We cover controversial issues that no one else has touched, and we help to put some topics onto the agenda for the first time: two key examples would be cosmetic surgery seen from a feminist perspective, and the criminalisation of sexual and reproductive health services.

We have also exposed major problems such as the role of privatisation of services and its effects on the lack of equity of access to care and treatment. We further explore the links between HIV and sexual and reproductive health and rights, and cover abortion issues globally more than any other journal. We are also the only international health journal published in eight languages.

Do you run special events?

Over the past decades, we have organised a number of conferences on health sector reform, on abortion, on condoms, and on repoliticising sexual and reproductive health and rights.

What's been your biggest problem over the years?

Although we have gained many donors and kept to our budget, the funding we attract has always been short term and this has hit harder as we have grown. As a result, we are now only able to fund a smaller staff than we need, and have had to be more cautious than we would like about expanding the number of papers we publish and our role as a knowledge platform.

What's been your biggest triumph?

We are proud of the fact that we have put women-centred perspectives on the global map and raised the profile of sexual and reproductive health and rights for both genders. We have managed to be an independent entity for 21 years so far. We have also mentored many young and new authors, prioritising contributions from authors from the global south before that was common. We are pleased to say that many authors who first published in Reproductive Health Matters are now submitting papers to other journals too, and that authors from the global south are now more frequently published than before.

What's your biggest worry and your biggest hope for the future?

The proliferation of journals in the past 6–8 years, plus all the recent technological changes, has meant we are having to work hard to keep up with the pace of change in a context where funding is tight, even as we are seeking to reach a wider audience (e.g. through social media) and increase the impact of the information we publish in our field.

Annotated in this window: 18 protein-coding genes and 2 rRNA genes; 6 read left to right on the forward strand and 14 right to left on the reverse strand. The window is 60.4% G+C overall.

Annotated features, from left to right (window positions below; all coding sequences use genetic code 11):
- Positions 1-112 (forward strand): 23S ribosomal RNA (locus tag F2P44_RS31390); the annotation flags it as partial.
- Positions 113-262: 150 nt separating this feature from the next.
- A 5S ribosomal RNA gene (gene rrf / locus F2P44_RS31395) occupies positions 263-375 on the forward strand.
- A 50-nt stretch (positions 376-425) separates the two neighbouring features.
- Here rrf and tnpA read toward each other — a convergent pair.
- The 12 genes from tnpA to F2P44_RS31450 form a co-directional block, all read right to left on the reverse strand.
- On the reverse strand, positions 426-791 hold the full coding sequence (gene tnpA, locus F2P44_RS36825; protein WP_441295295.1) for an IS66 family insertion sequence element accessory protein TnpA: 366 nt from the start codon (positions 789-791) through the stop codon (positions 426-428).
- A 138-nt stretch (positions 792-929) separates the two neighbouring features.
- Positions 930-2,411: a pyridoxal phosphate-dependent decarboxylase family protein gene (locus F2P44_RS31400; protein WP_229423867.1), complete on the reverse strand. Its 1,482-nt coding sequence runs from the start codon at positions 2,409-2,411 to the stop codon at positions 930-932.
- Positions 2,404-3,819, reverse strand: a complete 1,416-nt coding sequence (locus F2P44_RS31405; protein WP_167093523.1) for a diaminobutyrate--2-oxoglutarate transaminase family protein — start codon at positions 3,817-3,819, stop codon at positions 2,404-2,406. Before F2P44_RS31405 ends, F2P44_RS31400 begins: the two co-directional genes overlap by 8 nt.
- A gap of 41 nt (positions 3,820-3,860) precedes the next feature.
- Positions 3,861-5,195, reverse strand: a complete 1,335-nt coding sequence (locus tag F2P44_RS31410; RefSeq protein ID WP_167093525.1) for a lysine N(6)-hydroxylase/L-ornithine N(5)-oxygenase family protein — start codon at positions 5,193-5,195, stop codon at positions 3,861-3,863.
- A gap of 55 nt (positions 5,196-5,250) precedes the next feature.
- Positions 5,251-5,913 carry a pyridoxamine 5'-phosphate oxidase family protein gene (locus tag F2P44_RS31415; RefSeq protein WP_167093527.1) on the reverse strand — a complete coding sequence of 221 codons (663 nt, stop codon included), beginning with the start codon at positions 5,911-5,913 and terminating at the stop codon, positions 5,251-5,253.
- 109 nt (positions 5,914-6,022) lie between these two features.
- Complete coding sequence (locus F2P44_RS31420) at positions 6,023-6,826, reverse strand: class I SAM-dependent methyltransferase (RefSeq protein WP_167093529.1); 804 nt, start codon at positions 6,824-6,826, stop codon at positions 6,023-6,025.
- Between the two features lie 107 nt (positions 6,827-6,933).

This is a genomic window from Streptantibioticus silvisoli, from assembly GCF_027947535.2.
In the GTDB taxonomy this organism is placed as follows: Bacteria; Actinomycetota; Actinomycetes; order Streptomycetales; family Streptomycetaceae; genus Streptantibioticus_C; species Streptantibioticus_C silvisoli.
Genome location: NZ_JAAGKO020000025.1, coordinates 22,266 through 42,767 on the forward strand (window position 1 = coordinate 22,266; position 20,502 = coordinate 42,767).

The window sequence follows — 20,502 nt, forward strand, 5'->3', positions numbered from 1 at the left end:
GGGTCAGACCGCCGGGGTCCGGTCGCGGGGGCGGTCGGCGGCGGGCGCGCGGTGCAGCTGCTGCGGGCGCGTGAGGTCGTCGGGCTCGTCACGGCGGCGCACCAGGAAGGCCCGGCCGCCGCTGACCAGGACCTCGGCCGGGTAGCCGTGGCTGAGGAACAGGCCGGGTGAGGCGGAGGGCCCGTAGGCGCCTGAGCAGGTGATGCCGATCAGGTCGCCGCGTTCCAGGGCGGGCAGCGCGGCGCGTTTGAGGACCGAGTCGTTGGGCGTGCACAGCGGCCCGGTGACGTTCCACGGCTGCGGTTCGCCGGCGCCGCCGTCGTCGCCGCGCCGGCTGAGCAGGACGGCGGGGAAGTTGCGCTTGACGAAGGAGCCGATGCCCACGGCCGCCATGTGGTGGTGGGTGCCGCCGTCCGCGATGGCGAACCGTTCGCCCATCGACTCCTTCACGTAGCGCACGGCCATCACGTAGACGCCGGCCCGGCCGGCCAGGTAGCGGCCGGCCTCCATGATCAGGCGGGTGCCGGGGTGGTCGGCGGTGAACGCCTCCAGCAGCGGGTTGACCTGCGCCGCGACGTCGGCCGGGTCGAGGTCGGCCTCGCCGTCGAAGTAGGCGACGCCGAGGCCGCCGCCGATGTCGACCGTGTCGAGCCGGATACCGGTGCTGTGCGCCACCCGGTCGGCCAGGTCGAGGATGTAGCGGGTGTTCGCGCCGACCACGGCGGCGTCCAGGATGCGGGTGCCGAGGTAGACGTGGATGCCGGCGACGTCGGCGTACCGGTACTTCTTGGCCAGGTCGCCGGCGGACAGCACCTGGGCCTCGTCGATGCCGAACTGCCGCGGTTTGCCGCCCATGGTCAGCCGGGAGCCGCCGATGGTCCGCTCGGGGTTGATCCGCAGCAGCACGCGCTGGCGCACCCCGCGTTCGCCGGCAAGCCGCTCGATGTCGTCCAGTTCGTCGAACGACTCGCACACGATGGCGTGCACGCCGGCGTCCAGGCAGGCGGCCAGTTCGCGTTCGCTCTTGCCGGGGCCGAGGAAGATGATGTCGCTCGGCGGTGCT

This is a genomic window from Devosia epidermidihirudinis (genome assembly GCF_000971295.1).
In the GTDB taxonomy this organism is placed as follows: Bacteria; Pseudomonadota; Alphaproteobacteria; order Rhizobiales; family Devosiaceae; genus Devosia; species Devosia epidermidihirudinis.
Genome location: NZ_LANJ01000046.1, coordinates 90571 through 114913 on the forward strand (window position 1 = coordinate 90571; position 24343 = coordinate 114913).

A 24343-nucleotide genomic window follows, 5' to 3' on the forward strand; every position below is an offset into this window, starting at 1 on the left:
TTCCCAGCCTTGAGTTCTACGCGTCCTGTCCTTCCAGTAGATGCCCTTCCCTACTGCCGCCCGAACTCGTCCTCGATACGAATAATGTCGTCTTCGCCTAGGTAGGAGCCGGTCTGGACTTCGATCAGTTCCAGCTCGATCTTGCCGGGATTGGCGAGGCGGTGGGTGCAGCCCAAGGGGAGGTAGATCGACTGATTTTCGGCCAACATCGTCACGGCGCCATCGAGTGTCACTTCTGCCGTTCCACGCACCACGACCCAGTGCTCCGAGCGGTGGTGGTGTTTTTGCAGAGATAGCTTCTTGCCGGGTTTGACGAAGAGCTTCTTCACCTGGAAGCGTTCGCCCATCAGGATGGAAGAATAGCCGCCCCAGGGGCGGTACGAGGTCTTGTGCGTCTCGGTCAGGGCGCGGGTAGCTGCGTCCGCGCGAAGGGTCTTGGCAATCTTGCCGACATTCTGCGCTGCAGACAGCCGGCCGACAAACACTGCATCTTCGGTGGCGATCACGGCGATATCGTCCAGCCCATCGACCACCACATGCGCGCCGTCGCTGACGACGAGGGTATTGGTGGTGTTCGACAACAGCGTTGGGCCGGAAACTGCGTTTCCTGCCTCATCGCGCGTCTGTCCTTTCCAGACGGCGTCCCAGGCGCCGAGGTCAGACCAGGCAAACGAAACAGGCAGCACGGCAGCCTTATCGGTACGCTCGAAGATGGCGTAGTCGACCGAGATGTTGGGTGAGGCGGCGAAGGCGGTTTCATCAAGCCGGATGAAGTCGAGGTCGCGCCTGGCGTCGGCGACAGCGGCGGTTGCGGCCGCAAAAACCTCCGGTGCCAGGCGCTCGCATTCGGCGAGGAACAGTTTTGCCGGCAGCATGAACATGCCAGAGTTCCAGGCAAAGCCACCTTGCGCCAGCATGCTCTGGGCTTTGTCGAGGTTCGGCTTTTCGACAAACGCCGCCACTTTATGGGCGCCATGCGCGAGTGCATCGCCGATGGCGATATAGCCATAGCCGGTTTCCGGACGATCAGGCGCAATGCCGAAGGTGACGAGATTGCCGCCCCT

Our biggest hope and our current mission is to bring the journal into the 21st century, continuing our work but expanding our ability to globally transmit knowledge about, and to influence the direction of, advocacy, policy and debate on sexual and reproductive health.

What would be your ‘last word’ to Journal readers?

Our mission is not just to publish papers but also to contribute to making change happen and the improvement of sexual and reproductive health and rights around the world.

FURTHER INFORMATION

Who:      Reproductive Health Matters

Where:    444 Highgate Studios, 53–79 Highgate Road, London NW5 1TL, UK

Contact:   Tel +44 (0) 20 7267 6567. E-mail: info@rhmjournal.org.uk

Website:   www.rhmjournal.org.uk (RHM) or www.rhm-elsevier.com (Elsevier)

Publications: Back issues, supplements and books from 1993–2012 are available from the website and in print on request; themed collections of papers are also available on CD.

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Footnotes

  • Competing interests None.

  • Provenance and peer review Commissioned; internally peer reviewed.

  • Editor's note This article is one in a series of occasional articles on key health organisations worldwide. The Journal would be pleased to hear from other organisations, particularly those based outside the UK, which would like to be similarly profiled.